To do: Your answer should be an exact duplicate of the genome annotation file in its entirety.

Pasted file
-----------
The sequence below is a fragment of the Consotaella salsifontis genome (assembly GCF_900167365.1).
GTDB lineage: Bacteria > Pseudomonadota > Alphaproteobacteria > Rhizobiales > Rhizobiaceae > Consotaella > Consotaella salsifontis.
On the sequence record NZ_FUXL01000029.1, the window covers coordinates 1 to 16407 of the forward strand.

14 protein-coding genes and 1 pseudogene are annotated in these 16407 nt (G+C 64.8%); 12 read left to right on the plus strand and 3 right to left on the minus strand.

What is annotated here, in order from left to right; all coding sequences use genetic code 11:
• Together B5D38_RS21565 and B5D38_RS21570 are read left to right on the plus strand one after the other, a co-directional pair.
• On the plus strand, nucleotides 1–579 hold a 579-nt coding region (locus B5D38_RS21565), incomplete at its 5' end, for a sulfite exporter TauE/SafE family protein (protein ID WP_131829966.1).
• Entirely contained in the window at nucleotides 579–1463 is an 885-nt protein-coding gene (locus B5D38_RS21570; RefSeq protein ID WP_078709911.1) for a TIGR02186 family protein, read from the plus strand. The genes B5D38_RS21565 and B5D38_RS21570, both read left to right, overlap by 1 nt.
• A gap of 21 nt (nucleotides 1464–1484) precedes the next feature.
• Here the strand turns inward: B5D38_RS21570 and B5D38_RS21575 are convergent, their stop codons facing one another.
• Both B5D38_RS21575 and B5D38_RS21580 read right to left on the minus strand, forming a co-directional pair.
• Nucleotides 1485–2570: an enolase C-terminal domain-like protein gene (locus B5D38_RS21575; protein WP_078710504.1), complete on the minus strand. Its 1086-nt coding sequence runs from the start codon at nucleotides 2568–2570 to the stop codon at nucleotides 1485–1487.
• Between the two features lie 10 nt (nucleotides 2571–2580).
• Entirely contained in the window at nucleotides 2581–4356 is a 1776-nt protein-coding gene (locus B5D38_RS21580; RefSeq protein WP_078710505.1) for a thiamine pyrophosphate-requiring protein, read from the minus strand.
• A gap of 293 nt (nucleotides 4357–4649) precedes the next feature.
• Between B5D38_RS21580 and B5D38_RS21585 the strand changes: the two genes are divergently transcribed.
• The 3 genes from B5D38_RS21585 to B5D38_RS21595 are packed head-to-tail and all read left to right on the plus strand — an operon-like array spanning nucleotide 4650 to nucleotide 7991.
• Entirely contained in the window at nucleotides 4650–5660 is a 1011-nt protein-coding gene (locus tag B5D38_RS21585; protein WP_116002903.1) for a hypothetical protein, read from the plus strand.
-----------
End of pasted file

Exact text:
The sequence below is a fragment of the Consotaella salsifontis genome (assembly GCF_900167365.1).
GTDB lineage: Bacteria > Pseudomonadota > Alphaproteobacteria > Rhizobiales > Rhizobiaceae > Consotaella > Consotaella salsifontis.
On the sequence record NZ_FUXL01000029.1, the window covers coordinates 1 to 16407 of the forward strand.

14 protein-coding genes and 1 pseudogene are annotated in these 16407 nt (G+C 64.8%); 12 read left to right on the plus strand and 3 right to left on the minus strand.

What is annotated here, in order from left to right; all coding sequences use genetic code 11:
• Together B5D38_RS21565 and B5D38_RS21570 are read left to right on the plus strand one after the other, a co-directional pair.
• On the plus strand, nucleotides 1–579 hold a 579-nt coding region (locus B5D38_RS21565), incomplete at its 5' end, for a sulfite exporter TauE/SafE family protein (protein ID WP_131829966.1).
• Entirely contained in the window at nucleotides 579–1463 is an 885-nt protein-coding gene (locus B5D38_RS21570; RefSeq protein ID WP_078709911.1) for a TIGR02186 family protein, read from the plus strand. The genes B5D38_RS21565 and B5D38_RS21570, both read left to right, overlap by 1 nt.
• A gap of 21 nt (nucleotides 1464–1484) precedes the next feature.
• Here the strand turns inward: B5D38_RS21570 and B5D38_RS21575 are convergent, their stop codons facing one another.
• Both B5D38_RS21575 and B5D38_RS21580 read right to left on the minus strand, forming a co-directional pair.
• Nucleotides 1485–2570: an enolase C-terminal domain-like protein gene (locus B5D38_RS21575; protein WP_078710504.1), complete on the minus strand. Its 1086-nt coding sequence runs from the start codon at nucleotides 2568–2570 to the stop codon at nucleotides 1485–1487.
• Between the two features lie 10 nt (nucleotides 2571–2580).
• Entirely contained in the window at nucleotides 2581–4356 is a 1776-nt protein-coding gene (locus B5D38_RS21580; RefSeq protein WP_078710505.1) for a thiamine pyrophosphate-requiring protein, read from the minus strand.
• A gap of 293 nt (nucleotides 4357–4649) precedes the next feature.
• Between B5D38_RS21580 and B5D38_RS21585 the strand changes: the two genes are divergently transcribed.
• The 3 genes from B5D38_RS21585 to B5D38_RS21595 are packed head-to-tail and all read left to right on the plus strand — an operon-like array spanning nucleotide 4650 to nucleotide 7991.
• Entirely contained in the window at nucleotides 4650–5660 is a 1011-nt protein-coding gene (locus tag B5D38_RS21585; protein WP_116002903.1) for a hypothetical protein, read from the plus strand.